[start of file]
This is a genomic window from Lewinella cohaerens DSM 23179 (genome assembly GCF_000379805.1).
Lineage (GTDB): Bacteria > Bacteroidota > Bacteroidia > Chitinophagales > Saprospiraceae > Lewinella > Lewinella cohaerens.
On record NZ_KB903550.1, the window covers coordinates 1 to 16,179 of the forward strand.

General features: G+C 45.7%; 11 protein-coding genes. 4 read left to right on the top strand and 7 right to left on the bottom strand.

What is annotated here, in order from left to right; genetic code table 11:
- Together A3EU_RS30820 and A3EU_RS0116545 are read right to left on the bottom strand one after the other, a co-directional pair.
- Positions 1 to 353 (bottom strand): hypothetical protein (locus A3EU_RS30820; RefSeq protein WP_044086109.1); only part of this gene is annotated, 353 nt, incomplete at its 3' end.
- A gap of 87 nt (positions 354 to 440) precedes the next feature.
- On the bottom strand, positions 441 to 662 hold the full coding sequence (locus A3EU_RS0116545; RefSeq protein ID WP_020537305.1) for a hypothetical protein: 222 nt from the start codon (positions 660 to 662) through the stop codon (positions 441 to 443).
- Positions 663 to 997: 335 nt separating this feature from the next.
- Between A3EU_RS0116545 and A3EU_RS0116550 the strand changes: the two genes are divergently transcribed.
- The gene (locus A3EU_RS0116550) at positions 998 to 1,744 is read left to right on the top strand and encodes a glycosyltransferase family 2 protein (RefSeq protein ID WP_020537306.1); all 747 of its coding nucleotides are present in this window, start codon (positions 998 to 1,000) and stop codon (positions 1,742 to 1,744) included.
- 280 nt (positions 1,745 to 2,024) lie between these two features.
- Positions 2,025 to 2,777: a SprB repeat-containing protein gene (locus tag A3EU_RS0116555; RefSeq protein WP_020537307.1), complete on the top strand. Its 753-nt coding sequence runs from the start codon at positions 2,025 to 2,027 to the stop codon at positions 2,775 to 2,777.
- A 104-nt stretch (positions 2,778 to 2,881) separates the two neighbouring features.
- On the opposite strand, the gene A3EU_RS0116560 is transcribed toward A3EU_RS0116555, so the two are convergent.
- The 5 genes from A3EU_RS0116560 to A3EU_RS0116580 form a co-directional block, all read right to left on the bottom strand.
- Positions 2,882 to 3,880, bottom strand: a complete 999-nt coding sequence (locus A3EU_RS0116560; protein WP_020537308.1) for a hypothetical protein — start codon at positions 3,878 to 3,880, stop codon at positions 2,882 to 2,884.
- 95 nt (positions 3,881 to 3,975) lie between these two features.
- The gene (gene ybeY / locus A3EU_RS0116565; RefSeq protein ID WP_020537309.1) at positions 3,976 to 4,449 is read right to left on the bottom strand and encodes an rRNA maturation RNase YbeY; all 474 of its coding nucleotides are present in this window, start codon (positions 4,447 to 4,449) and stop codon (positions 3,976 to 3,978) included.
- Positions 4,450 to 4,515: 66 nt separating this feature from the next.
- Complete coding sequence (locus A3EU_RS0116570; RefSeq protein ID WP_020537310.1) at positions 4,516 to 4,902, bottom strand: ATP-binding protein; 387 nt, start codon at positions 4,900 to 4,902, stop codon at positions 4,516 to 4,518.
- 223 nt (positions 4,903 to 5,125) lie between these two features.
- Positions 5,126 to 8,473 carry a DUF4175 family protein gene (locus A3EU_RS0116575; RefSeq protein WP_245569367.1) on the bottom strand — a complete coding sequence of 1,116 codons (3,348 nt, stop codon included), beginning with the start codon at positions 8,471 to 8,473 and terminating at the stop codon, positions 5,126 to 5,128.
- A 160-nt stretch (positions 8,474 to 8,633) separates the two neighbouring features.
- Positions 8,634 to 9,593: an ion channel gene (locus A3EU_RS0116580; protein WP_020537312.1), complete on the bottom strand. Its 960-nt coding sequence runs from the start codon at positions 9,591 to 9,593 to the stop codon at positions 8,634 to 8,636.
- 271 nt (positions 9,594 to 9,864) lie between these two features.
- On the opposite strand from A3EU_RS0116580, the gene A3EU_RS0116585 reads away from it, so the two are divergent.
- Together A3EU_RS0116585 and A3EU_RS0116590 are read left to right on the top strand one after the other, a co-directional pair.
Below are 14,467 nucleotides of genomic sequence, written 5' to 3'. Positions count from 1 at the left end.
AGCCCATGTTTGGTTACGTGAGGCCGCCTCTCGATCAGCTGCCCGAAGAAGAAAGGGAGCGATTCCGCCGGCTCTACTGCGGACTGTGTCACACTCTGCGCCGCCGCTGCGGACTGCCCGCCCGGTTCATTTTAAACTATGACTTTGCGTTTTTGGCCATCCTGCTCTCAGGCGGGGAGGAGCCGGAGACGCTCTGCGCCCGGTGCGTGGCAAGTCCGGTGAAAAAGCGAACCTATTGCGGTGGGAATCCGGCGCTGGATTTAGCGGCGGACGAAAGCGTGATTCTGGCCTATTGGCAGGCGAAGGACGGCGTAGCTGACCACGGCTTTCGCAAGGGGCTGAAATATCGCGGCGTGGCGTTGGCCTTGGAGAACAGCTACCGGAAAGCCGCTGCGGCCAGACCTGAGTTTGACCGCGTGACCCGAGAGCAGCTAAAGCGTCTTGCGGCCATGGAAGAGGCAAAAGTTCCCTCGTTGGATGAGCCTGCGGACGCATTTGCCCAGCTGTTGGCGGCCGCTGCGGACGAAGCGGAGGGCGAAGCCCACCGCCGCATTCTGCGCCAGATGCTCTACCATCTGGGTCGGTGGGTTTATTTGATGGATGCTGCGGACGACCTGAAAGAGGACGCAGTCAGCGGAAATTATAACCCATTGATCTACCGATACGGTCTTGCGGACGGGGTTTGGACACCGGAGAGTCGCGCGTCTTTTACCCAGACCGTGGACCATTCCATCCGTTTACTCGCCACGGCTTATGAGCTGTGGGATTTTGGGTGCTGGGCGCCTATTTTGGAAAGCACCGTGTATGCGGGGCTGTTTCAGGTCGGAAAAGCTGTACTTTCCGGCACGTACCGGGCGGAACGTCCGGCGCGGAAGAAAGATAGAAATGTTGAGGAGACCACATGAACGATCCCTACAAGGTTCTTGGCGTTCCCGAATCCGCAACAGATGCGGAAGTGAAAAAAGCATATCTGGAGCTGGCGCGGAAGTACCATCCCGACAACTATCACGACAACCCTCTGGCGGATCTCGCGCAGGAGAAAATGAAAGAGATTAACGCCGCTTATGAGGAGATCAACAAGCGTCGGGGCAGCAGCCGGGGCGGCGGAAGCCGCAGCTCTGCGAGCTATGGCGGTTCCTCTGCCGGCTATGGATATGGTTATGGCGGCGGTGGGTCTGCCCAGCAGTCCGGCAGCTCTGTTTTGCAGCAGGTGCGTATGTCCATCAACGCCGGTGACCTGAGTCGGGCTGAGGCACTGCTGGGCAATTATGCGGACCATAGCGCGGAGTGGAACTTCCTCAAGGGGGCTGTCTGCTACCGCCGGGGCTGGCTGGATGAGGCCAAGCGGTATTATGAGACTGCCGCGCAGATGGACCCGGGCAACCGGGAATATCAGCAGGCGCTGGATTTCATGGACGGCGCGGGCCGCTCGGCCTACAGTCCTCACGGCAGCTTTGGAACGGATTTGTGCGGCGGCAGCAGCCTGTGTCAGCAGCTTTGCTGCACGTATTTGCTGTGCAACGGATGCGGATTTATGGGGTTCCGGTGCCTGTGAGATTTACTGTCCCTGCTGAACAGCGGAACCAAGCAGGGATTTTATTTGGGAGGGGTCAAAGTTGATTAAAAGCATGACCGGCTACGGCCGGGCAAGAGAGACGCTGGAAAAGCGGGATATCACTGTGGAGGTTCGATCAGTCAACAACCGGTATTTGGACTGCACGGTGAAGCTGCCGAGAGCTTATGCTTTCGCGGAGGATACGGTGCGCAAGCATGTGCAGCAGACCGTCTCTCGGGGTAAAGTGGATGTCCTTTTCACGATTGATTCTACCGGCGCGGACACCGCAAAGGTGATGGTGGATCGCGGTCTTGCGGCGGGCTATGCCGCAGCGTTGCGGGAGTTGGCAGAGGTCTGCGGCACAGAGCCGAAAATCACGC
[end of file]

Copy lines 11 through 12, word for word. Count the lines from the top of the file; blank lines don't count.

- Between A3EU_RS0116545 and A3EU_RS0116550 the strand changes: the two genes are divergently transcribed.
- The gene (locus A3EU_RS0116550) at positions 998 to 1,744 is read left to right on the top strand and encodes a glycosyltransferase family 2 protein (RefSeq protein ID WP_020537306.1); all 747 of its coding nucleotides are present in this window, start codon (positions 998 to 1,000) and stop codon (positions 1,742 to 1,744) included.